For every two new jobs that are created we historically see one new home buyer. Right now we’re not seeing those new home buyers because they’re sitting on the fence. Once they look past the headlines, they’ll see that this is actually a very good time to buy: Inventories are flush, so there are lots of homes to choose from; prices are moderating; and interest rates remain historically low. Once the psychology catches up to our real market conditions, that pent-up demand will be released.
RM: You’re talking about consumer psychology, but what about investor psychology? We experienced a very real liquidity crunch in mortgage markets this summer because investors were skittish about holding any kind of mortgage-backed security. That crunch affected prime mortgages as much as subprime mortgages.
Yun: We did see a liquidity squeeze, and some home buyers lost their loans before they could close. But the Fed stepped in with a timely cut to its discount rate and there’s plenty of funding today. If you’re a good risk, credit will be there. Spreads between conforming and jumbo loans remain a little wide — up from about 20 basis points last year to about 1 percentage point today — but I expect the spread between conforming loans and jumbo loans to narrow in a few months.
RM: So the subprime conflagration isn’t showing signs of spreading?
Yun: Lenders are quickly educating themselves about where the risks are. Not all borrowers pose the same risk, and lenders are starting to price accordingly.
RM: But what about all those subprime borrowers? Many of these are the first-time borrowers who helped fuel the growth we saw in home sales over the last few years. What are the options for them?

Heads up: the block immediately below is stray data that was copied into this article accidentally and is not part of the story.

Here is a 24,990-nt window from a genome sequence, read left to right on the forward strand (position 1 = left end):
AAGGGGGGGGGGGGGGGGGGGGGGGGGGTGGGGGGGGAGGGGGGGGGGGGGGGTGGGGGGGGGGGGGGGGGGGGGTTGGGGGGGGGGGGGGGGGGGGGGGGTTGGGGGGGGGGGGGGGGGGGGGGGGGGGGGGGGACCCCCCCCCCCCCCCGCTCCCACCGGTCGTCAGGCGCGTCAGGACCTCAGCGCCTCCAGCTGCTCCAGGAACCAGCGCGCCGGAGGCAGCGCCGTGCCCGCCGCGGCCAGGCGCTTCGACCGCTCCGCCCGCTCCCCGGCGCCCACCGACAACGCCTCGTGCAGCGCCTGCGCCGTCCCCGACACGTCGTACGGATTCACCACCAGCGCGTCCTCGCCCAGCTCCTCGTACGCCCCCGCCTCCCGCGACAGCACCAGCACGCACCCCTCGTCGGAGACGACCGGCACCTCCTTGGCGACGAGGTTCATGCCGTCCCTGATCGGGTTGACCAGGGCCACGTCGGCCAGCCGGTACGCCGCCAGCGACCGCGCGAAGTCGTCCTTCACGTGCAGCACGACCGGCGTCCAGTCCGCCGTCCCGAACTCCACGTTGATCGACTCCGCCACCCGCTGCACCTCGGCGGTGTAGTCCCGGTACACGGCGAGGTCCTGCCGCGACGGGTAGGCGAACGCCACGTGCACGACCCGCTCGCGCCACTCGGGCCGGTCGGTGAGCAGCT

Yun: We certainly won’t see the number of subprime borrowers that we saw during the boom. But borrowers who can’t qualify for prime loans will still have options, particularly if we see enactment of reforms to the FHA that NAR has been championing. The FHA has historically been the safe and affordable financing option for these borrowers. Largely because it comes with a lot of red tape and lacks a big choice in products, lenders rushed to fill the void with their much-riskier subprime loans. So a reformed FHA can go a long way to returning moderate-income and first-time borrowers to the market.
Some additional flexibility to secondary mortgage market companies Fannie Mae and Freddie Mac, which NAR supports, will help too, because they’ll be able to reach more moderate-income buyers. Mortgages with private mortgage insurance will also make a comeback for buyers with inadequate down payments.
RM: So, where will the home-sale market be in 2008?
Yun: Nationally, we’re forecasting existing-home sales to make a comeback and rise to 6.1 million or 6.2 million units, up from about 6 million in 2006, and prices will also rise about 2 percent. Some local markets like Austin and Denver will do far better. On prices, we’ll be helped by a significant drop in new-home starts. Media reports tend to portray that as a negative—further evidence of troubles. But it’s actually very good for real estate, because it keeps inventories down and price pressure up—and that’s what consumers really care about. The important economic trend lines for consumers are pointing in the right direction.
If you listen to media reports, you might think foreclosures are on the rise in every corner of the country. But despite turmoil in the subprime market, foreclosures are actually down or unchanged in 16 percent of the states.